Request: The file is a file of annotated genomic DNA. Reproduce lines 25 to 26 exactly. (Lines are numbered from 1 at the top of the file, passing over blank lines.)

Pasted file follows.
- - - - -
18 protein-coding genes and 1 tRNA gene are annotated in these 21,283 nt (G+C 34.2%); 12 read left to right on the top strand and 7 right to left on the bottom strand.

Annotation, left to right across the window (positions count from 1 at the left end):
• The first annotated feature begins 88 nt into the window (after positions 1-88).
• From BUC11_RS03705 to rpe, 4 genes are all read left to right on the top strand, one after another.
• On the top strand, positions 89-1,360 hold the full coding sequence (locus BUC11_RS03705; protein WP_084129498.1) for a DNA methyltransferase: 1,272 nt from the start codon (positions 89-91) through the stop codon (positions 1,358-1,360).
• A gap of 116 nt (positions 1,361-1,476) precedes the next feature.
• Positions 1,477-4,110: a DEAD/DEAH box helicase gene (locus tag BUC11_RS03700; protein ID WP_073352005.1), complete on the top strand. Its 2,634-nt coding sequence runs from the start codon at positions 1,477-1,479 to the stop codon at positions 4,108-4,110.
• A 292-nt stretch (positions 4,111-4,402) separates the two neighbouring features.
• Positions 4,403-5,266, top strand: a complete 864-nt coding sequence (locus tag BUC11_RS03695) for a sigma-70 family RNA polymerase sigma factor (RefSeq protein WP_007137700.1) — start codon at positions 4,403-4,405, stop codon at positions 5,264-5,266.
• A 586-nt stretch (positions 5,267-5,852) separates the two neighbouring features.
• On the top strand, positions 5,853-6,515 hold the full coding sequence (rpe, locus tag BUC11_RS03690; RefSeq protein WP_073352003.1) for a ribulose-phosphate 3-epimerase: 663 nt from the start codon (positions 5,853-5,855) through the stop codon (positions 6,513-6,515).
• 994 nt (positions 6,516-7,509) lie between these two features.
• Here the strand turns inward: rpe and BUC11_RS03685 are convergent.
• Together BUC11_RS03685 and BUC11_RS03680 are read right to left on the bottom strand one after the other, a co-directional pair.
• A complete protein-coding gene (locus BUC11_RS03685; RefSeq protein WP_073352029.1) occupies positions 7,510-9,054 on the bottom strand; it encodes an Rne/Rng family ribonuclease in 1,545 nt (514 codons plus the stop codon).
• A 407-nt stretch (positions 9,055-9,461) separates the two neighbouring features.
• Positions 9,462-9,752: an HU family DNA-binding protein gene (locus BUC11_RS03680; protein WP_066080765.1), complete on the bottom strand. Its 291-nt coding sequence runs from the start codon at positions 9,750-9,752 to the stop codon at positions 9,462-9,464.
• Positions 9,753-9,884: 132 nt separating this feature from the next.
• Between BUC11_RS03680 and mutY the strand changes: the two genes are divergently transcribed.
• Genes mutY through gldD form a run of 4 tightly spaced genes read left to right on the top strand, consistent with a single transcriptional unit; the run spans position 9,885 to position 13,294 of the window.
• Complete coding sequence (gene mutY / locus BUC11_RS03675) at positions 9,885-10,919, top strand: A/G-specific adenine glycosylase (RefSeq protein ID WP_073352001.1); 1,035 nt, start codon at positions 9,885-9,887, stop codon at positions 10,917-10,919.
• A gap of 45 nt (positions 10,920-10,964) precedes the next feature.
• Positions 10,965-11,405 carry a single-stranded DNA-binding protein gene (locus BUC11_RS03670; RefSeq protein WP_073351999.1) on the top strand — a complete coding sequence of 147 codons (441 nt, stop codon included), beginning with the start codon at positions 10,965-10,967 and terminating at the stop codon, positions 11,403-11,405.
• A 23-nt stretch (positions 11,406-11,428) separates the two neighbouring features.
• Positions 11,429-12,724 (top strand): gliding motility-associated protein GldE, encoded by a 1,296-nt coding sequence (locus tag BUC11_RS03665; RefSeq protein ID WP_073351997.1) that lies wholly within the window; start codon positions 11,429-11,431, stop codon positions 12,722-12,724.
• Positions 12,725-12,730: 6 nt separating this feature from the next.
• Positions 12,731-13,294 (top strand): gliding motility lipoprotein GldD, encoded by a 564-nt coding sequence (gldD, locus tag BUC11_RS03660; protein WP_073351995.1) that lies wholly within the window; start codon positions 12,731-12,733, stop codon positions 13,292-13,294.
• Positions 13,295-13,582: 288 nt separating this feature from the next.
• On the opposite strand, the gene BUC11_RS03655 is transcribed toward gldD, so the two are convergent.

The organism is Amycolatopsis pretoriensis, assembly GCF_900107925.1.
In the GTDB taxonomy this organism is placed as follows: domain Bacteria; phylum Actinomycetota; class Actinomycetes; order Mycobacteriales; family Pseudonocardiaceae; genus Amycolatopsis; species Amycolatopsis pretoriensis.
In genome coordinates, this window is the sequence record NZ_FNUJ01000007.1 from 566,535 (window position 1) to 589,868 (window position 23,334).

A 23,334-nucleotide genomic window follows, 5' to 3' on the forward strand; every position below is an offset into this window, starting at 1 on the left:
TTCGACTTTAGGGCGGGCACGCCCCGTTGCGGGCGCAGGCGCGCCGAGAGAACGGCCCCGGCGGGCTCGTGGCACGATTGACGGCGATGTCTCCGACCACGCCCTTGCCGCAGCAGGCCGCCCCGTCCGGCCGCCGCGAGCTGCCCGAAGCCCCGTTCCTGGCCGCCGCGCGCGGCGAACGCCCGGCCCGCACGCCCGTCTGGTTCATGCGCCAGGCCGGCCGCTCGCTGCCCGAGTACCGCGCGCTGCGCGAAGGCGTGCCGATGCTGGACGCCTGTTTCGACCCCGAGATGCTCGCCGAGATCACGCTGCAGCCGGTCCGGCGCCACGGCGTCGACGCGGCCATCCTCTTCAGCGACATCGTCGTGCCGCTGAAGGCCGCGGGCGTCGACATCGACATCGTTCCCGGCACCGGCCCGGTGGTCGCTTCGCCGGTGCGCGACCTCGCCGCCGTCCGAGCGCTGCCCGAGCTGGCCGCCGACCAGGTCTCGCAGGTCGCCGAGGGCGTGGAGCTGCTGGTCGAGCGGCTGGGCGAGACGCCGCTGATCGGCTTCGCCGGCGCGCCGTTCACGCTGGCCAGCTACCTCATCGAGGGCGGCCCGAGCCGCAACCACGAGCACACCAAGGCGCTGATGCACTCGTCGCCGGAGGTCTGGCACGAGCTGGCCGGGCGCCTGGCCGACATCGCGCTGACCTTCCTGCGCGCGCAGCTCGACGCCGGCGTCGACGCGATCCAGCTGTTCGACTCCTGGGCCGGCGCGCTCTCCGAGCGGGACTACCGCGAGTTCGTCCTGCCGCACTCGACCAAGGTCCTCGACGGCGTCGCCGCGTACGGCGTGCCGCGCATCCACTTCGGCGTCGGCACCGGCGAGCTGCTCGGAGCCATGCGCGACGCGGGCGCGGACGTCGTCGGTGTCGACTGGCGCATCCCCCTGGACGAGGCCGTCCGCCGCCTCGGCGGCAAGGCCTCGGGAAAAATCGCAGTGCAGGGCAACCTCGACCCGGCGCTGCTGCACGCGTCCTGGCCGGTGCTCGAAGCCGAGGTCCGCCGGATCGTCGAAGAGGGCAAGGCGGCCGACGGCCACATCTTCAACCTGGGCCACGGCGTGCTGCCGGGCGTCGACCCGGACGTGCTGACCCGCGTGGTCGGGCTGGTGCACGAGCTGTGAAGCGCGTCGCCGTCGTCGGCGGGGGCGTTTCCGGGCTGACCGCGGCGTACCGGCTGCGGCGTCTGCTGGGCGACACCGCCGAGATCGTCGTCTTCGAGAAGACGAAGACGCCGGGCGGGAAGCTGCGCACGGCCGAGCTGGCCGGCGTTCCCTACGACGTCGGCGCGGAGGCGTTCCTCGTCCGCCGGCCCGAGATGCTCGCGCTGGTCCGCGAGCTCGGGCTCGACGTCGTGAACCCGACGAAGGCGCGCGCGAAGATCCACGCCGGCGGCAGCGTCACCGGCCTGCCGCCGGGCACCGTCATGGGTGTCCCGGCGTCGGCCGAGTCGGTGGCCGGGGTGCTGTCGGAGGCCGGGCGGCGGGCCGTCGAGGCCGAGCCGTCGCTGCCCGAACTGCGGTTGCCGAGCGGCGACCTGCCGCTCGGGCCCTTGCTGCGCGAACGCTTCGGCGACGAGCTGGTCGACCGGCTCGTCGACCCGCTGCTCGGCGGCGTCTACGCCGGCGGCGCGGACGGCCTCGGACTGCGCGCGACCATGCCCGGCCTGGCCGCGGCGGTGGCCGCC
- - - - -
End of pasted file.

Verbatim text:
• Positions 11,429-12,724 (top strand): gliding motility-associated protein GldE, encoded by a 1,296-nt coding sequence (locus tag BUC11_RS03665; RefSeq protein ID WP_073351997.1) that lies wholly within the window; start codon positions 11,429-11,431, stop codon positions 12,722-12,724.
• Positions 12,725-12,730: 6 nt separating this feature from the next.